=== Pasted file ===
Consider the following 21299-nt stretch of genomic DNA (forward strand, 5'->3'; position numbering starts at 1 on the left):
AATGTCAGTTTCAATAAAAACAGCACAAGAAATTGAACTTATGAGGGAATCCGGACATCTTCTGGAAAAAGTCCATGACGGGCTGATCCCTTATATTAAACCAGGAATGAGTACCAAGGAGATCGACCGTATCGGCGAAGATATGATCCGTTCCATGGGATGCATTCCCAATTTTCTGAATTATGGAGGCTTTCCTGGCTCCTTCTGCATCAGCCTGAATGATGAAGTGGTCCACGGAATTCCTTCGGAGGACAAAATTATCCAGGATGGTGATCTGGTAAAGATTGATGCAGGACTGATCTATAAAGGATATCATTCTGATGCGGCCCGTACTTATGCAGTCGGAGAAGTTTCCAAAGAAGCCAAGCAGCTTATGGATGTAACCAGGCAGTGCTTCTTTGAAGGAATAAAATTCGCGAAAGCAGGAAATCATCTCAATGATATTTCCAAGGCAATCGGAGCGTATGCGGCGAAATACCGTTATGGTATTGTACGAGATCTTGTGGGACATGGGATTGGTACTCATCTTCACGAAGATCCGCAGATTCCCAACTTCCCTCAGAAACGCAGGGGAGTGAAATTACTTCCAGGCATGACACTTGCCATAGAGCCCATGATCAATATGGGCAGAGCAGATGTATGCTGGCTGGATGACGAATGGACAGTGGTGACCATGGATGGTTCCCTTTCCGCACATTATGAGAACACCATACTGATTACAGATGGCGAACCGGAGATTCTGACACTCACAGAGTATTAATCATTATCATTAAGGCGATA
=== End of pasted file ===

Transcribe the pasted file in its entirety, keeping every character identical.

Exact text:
Consider the following 21299-nt stretch of genomic DNA (forward strand, 5'->3'; position numbering starts at 1 on the left):
AATGTCAGTTTCAATAAAAACAGCACAAGAAATTGAACTTATGAGGGAATCCGGACATCTTCTGGAAAAAGTCCATGACGGGCTGATCCCTTATATTAAACCAGGAATGAGTACCAAGGAGATCGACCGTATCGGCGAAGATATGATCCGTTCCATGGGATGCATTCCCAATTTTCTGAATTATGGAGGCTTTCCTGGCTCCTTCTGCATCAGCCTGAATGATGAAGTGGTCCACGGAATTCCTTCGGAGGACAAAATTATCCAGGATGGTGATCTGGTAAAGATTGATGCAGGACTGATCTATAAAGGATATCATTCTGATGCGGCCCGTACTTATGCAGTCGGAGAAGTTTCCAAAGAAGCCAAGCAGCTTATGGATGTAACCAGGCAGTGCTTCTTTGAAGGAATAAAATTCGCGAAAGCAGGAAATCATCTCAATGATATTTCCAAGGCAATCGGAGCGTATGCGGCGAAATACCGTTATGGTATTGTACGAGATCTTGTGGGACATGGGATTGGTACTCATCTTCACGAAGATCCGCAGATTCCCAACTTCCCTCAGAAACGCAGGGGAGTGAAATTACTTCCAGGCATGACACTTGCCATAGAGCCCATGATCAATATGGGCAGAGCAGATGTATGCTGGCTGGATGACGAATGGACAGTGGTGACCATGGATGGTTCCCTTTCCGCACATTATGAGAACACCATACTGATTACAGATGGCGAACCGGAGATTCTGACACTCACAGAGTATTAATCATTATCATTAAGGCGATA